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Just Get it Done

Mountain and Hills from Dhulikhel

I am very tired right now. I barely woke up to eat my lunch. After that, I’m here writing this, even if I don’t want to.

I walked for 4 hours straight inside the temple in the outskirts of Kathmandu.

Some years ago, I could walk for 4 hours without any problem. But since I’ve stopped walking, I’m feeling really tired right now.

I have been writing continuously for 5 days. I have a mission to publish one post everyday this February.

Currently I’m writing even when I don’t want to, just because I want to keep up at it.

Some months ago, if I was stuck in the exact same situation, I’d leave it. I wouldn’t have bothered to write.

When I felt the resistance to write this, I thought why I didn’t want to write. And figured it’s because I don’t want to post a crap blog post. I want everything to be perfect or excellent. When I feel like I can’t make it perfect, I tend to leave it.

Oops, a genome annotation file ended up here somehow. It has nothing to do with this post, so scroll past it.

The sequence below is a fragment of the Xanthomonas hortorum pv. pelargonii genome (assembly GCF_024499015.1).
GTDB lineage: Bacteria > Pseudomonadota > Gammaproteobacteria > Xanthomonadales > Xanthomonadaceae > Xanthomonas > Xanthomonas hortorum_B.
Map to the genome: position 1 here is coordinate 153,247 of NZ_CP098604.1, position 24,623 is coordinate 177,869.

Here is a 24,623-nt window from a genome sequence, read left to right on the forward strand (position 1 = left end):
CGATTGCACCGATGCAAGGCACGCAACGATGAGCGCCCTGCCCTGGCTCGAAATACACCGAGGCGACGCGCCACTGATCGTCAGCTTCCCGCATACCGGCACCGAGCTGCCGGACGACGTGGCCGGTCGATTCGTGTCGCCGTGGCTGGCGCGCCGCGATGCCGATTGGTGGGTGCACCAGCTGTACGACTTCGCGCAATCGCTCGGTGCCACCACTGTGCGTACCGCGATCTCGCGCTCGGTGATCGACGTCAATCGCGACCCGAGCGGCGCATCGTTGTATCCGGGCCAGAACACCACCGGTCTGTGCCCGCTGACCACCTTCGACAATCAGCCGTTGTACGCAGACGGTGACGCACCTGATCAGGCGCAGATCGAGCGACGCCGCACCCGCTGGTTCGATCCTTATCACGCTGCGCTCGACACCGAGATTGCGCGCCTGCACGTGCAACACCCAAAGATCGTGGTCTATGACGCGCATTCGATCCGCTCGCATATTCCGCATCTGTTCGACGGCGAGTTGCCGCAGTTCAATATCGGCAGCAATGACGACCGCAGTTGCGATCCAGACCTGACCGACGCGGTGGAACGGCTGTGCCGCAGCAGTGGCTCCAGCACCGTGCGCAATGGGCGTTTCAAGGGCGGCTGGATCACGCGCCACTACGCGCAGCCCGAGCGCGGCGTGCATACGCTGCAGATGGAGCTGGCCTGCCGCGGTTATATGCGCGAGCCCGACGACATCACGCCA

I had read something written by Sebastian Marshall some weeks ago:

Dalio makes the point that you should get all work over the bar before turning to polish other work up to excellent. Excellent takes a lot longer, and if you have a half-complete machine that’s half excellently made but half incomplete, you have nothing.


It’s a simple point, but doesn’t come naturally to most of us. You have to get all work over the bar — meaning, good enough quality given your requirements — before polishing anything in particular to perfection.

If I try and create only excellent posts, I won’t be able to achieve my goal to write every day this February. So, instead of not writing, I thought of writing something.

I just needed to get it done, and I’m already in the end.

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